But in the meantime, I’m going to challenge myself to ‘be real’. It’s all too easy to hide behind a façade, but I honestly believe that helps no-one. Even if it’s just one or two people to start with, how about you take that challenge with me?

Taking it further: in Daily Life

I know this has sparked a conversation in my own head because of the current circumstances, where everyone I meet is new, and I have that conscious choice in many situations to decide whether to be open, or to be more reserved. I’m in no way advocating going and sharing your inner troubles with a stranger on the street, but in trusted circles, like Church, or the CU – I can’t see the harm in being a little more vulnerable.


Life in the 21st Century can often be viewed through tinted glasses; that real life has been forgotten about, and instead it’s the highlight reel that everyone focuses on. (Something that I touched on a while back, in this post..!) What gets shared on social media is, more often than not, the best bits. In many ways – that’s what this blog is; a vessel to share ‘real life’, and start those honest conversations.


In Christian circles especially, it can be really easy to walk into a room, and just feel as if everyone else around you has it all together.

If you take time to think about it realistically, then I know that won’t be the case. We’re all broken people, living in a broken world, and only completed and restored through the grace of Jesus Christ. But on first glance, it can be a bit intimidating. I know that at Church, it can be really easy to pretend everything’s fine – and while you can get by, sometimes you can feel as if you’re missing something.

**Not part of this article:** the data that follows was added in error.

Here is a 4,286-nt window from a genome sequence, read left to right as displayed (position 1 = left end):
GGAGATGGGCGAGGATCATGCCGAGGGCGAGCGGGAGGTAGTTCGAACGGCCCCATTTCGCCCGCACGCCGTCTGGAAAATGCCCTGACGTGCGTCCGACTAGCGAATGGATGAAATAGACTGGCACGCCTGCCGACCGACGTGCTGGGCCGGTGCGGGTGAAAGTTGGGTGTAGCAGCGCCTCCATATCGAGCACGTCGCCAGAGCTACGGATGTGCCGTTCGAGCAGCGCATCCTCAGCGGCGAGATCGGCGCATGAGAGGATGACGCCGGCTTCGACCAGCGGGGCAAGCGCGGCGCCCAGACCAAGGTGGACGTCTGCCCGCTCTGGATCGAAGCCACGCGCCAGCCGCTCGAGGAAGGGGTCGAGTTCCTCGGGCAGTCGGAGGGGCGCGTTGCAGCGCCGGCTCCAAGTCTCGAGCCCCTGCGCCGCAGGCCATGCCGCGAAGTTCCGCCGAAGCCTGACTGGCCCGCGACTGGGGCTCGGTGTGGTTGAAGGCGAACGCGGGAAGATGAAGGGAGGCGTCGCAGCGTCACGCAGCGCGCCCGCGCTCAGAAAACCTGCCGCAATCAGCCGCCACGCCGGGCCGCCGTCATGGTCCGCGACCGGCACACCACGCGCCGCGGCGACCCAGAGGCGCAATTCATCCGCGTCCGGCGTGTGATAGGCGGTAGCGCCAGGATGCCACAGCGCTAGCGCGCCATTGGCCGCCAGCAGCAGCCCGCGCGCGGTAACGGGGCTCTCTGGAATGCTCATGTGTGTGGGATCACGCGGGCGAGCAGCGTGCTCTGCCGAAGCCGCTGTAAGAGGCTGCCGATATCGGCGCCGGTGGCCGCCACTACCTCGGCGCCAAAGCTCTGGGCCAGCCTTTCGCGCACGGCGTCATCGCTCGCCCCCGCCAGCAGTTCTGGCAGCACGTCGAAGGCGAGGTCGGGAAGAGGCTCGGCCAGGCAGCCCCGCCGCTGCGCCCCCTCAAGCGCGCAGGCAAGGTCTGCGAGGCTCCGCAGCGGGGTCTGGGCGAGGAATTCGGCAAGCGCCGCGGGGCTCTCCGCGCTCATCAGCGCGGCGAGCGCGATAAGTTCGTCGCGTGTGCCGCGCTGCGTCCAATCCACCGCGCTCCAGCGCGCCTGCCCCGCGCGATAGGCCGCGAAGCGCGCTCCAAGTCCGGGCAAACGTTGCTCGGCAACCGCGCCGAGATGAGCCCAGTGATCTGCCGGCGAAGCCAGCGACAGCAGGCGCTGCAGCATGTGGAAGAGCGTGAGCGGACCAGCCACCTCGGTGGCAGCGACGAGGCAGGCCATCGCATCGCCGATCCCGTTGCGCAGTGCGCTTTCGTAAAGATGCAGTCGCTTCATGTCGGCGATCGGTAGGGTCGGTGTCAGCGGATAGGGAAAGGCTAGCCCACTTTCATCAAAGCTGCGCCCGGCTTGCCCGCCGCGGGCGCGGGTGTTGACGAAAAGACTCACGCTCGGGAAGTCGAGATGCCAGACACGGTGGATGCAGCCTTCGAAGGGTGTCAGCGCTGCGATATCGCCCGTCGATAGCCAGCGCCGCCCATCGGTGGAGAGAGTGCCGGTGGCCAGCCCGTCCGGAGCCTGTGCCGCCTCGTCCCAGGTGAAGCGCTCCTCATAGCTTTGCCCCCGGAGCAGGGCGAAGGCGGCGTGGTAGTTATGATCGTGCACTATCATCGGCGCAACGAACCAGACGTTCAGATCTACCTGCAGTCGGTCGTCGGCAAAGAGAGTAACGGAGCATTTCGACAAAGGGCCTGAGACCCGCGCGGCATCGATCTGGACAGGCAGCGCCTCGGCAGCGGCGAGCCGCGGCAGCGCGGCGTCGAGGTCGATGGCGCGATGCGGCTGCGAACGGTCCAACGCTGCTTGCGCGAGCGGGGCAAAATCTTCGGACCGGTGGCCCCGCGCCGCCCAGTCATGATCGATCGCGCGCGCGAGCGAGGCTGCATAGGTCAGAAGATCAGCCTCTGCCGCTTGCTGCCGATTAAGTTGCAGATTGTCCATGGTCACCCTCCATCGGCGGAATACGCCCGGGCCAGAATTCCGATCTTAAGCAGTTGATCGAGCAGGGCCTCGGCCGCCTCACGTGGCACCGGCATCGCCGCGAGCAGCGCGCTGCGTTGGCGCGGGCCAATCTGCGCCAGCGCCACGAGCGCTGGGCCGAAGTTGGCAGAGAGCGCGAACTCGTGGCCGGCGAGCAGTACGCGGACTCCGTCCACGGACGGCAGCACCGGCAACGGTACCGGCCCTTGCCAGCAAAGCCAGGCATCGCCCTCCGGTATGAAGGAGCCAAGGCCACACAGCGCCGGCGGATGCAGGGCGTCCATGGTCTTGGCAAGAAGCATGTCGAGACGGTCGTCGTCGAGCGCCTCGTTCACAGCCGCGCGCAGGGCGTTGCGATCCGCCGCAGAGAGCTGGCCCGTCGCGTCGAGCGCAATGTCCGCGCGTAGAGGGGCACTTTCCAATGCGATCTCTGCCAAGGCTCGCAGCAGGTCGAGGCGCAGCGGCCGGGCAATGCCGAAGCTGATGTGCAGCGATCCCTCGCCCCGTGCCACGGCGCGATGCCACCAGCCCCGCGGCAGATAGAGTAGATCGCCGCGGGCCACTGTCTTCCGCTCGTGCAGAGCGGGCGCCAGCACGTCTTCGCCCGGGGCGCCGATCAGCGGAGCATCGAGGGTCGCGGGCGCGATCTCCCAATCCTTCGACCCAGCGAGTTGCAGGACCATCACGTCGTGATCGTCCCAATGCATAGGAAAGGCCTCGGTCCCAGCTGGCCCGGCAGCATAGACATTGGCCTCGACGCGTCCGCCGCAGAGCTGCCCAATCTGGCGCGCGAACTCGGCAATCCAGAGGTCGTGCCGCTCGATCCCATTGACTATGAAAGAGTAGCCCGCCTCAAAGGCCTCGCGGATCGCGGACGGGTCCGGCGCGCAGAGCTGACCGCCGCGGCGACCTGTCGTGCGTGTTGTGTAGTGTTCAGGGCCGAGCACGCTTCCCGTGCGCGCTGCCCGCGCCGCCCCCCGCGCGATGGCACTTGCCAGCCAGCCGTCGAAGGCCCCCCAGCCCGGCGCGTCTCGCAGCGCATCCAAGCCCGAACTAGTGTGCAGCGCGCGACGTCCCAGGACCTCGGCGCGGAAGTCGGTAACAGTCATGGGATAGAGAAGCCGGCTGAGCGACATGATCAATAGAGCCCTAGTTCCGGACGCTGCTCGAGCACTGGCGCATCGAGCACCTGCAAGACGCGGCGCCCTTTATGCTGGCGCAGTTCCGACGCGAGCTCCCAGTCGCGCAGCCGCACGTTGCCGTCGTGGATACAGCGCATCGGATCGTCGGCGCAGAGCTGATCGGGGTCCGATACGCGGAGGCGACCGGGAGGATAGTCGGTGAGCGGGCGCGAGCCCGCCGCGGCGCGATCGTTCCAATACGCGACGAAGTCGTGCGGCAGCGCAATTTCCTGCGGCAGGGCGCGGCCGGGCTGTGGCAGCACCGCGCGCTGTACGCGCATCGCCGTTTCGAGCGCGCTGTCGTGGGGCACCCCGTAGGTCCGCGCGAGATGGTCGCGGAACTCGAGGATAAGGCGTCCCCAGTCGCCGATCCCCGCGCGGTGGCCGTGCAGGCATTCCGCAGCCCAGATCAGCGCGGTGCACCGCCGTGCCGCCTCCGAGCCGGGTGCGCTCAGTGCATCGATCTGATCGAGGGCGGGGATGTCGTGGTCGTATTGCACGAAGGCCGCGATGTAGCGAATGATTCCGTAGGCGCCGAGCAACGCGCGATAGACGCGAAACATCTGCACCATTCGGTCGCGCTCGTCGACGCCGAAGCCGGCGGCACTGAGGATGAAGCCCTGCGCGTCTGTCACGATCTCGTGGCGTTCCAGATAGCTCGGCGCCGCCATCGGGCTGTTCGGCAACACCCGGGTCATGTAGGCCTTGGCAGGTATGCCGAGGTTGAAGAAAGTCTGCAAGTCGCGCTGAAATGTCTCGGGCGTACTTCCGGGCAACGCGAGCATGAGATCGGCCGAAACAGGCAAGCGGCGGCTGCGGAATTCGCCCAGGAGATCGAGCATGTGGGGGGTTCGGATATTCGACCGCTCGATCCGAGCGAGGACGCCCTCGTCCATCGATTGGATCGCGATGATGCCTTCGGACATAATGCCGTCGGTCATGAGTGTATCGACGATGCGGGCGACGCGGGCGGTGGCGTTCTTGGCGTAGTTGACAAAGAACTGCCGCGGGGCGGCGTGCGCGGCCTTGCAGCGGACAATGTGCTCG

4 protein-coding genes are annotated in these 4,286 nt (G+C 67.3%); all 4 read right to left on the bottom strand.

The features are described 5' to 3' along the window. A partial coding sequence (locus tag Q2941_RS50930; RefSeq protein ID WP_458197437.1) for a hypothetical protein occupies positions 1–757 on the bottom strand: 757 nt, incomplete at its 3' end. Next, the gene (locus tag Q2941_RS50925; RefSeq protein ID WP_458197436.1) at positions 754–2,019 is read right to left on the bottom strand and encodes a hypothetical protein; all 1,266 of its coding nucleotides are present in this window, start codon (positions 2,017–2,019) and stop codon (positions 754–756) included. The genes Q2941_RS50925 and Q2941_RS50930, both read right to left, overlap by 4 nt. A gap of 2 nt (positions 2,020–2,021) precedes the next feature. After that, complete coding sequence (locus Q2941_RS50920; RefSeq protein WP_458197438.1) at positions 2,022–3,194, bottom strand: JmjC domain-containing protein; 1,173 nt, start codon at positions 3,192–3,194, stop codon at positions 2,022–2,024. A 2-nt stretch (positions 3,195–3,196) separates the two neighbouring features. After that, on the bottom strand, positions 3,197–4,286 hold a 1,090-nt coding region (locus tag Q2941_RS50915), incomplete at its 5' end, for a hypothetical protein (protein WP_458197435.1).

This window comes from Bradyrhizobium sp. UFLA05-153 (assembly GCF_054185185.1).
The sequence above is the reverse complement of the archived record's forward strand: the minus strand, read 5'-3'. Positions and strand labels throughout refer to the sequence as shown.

Instead – taking those leaps of faith, to be vulnerable, and to answer with honesty – ‘keeping it real’, can sometimes lead to some really special relationships; ones that are deep, wholesome, and Christ-centred.



Now – I’m going to wrap this up now, because I’m aware how long it is – but I really hope this makes sense, and maybe I’ve caused you to challenge yourself in how we act in our relationships with people. I’d be interested to hear any thoughts you may have too, so please get in touch!

Will you join me in the challenge of ‘Keeping it Real’?

Till next time,

Han x



If you’re interested in finding any of the other ‘Honest Reflections’ instalments, you can find them here!




  1. Amanda Shrock
    30th September 2018 / 12:43 am

    Well Said I think no one really wants to know .what’s going on as they also carry a lot of baggage love ya girl

    • Hannah
      14th October 2018 / 1:13 pm

      Very true Amanda; it can be hard to open up when you don’t know what’s going on with the other person, but if anything that makes conversation, honesty and vulnerability far more important. Thank you for reading!! xx

  2. 6th October 2018 / 9:45 pm

    Yes!! My freshers nickname in group chats became “how are you?” Because I didn’t know what else to ask people I didn’t know hahaha. But we always say we’re fine. I think it’s nice to know other people are going through the hard times too, but honestly in first year I found that it was easier not to listen to people who seemed to be getting on so well and understanding everything because later on I realised it’s mostly just talk and we are all struggling at different times and in different ways. I think it’s important to recognise the good times too though, and focus on them 🙂

    • Hannah
      14th October 2018 / 1:18 pm

      You’re so right! We can become a people who always have their best face forward, but it’s definitely not a reflection of reality. There’s something powerful about meeting people where they’re at, and if that’s in their struggle, or their pain – being vulnerable ourselves is so much better.

      Freshers is such a weird time, because you really don’t know anyone…but it is getting easier! Slowly but surely that ice is beginning to break! Thank you for reading and for taking the time to comment 🙂